Tuesday, December 13, 2011

Trustees opt for familiar face

Trustees opt for familiar face
7:00 AM
 By Blair Tellers

Pat Midtgaard
If one thing was clear during interviews for the vacant seat on the Gilroy Unified School District Board of Education, a healthy pool of eight hopefuls - many who felt compelled to step forward when it looked like candidate pickings might be slim - proved children and schools have a dogged support system in the City of Gilroy. "I'm sitting here, and quite frankly I still haven't decided which way I'm going to go. I feel the board needs both," said GUSD Tom Bundros as he contemplated the choice between two finalists.
It boiled down to a roll call vote around 7 p.m. Thursday between former GUSD trustee Pat Midtgaard, 68 - a veteran educator who worked for 28 years in Gilroy as a teacher and principal - and James Pace, 39, Director of Land Development for Pembrook Development in Morgan Hill who later admitted he "was a little shocked" when GUSD Superintendent Debbie Flores announced his name as a finalist.
With trustee Dom Payne casting the lone vote for Pace, the school board appointed Midtgaard, a former GUSD board member who served from 2004 to 2008, as its newest member with a 5-1 vote.
"I was really surprised," said Midtgaard, a retiree who lightheartedly offered in her closing statement, "If you want someone who can hit the ground maybe not running - but walking really fast - I'll do the job for you."
When asked if any other candidates stood out to her as strong front-runners, Midtgaard echoed six GUSD trustees who highlighted the difficulty of choosing from an eclectic group with diverse skill sets and varying foundations of knowledge.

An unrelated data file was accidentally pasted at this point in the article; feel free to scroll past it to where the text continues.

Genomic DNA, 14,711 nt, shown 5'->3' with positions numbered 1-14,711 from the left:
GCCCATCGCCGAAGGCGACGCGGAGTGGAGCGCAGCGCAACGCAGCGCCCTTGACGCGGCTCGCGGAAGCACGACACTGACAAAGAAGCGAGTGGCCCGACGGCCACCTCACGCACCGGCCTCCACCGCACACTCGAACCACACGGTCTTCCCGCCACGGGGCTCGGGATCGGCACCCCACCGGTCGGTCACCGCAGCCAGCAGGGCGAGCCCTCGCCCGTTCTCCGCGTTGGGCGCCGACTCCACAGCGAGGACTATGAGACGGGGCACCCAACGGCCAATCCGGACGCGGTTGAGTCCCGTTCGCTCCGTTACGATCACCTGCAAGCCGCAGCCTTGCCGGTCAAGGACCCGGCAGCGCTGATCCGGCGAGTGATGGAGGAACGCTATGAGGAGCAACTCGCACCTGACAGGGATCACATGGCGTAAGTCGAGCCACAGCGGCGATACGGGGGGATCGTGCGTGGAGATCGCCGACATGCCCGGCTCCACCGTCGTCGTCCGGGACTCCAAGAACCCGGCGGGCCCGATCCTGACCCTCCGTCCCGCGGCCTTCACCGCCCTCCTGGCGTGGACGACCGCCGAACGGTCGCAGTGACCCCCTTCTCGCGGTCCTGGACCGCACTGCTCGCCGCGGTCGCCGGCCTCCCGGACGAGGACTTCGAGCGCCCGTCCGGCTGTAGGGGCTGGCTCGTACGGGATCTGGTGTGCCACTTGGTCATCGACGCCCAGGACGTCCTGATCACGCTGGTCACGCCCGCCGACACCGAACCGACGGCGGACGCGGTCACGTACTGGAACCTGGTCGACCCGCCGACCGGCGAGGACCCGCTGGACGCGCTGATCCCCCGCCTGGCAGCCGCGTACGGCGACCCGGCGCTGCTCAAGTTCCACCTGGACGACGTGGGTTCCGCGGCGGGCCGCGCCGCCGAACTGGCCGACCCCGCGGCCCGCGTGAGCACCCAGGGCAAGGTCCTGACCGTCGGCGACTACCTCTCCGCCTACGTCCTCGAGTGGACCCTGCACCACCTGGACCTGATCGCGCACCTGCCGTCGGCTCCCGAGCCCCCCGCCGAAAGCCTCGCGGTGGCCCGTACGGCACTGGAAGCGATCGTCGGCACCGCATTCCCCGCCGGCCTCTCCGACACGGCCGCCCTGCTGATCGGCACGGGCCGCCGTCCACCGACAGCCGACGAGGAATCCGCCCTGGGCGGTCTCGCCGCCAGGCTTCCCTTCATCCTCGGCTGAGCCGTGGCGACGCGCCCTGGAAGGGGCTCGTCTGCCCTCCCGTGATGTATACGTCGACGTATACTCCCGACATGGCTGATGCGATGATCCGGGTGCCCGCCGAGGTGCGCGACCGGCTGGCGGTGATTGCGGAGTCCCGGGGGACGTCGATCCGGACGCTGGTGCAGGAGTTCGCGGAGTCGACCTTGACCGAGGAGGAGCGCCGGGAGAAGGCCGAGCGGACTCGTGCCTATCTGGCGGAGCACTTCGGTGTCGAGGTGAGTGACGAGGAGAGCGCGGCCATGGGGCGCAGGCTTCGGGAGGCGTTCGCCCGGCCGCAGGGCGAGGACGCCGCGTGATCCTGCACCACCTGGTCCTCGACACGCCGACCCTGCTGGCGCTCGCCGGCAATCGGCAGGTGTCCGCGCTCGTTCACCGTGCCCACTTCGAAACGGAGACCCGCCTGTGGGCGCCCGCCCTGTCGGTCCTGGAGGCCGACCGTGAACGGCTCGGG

It all foreshadows the possible faces of who could return for the upcoming school board election in 2012, when the four-year seats of GUSD trustees Rhoda Bress, Mark Good and Fred Tovar will open up for re-election. As Dominguez's term would have lasted until 2014, his seat will turn into an elected seat. Mitgaard may opt to run for the remaining two years, or run for one of the four-year seats.
All eight candidates said they would consider throwing their hats in the ring in 2012; although Midtgaard's stance was decidedly on the fence.
"Well, you never know," she said. "I'm just focusing on helping you in the interim."
If more is merrier, the group certainly brought spunk to the public interviews Thursday night.
When asked what her understanding of a union is, Rebeca Armendariz, 37, the Lead Worksite Organizer for Services Employment International Union, Local 521, answered, "A federally protected right for a group of workers who agree to be represented to negotiate for wages, benefits and conditions of a working unit."
Pausing briefly before giving his answer to the same question, candidate Guy La'Mont Hadnot, 53, a Group Executive with AAA Insurance Company, leaned into the microphone and quipped, "ditto."
The response ignited an eruption of hearty laughter from an audience of about 25 filling the meeting room at district offices on Arroyo Circle.
"How do you follow that?" ceded Hadnot. "That's Webster."
The vacancy was left by Francisco Dominguez, the embattled former GUSD trustee and sole proprietor of a local consulting company who is facing two separate investigations into alleged embezzlement and grand theft by the Santa Clara County District Attorney's Office. Dominguez submitted his official letter of resignation Nov. 9.
On Thursday, Dec. 8, roundtable question-and-answer sessions were peppered with intermittent chuckles over mispronounced names, anecdotal stories about candidates' children, along with poignant, researched responses from eight hopefuls who did their homework ahead of time.
The group was presented with a barrage of questions during the three-hour interview, ranging from their stance on a teacher's right to carry pepper spray, to the unsavory topic of handling forthcoming budget cuts. Seven candidates, save for Matt Morley, said they would consider the possibility of a parcel tax to generate desperately needed revenue for the cash-strapped district.
Christine West, 45, founder and owner of Go West Communications, presented her outlook on strengthening dialogue between schools, parents and the public. She mentioned vamping up connections with real estate agents, who should sing the praises of GUSD's successes as a catalyst for settling in Gilroy.
"Agents need to be letting people know, 'You do want your kids to go to this district,'" West pointed out.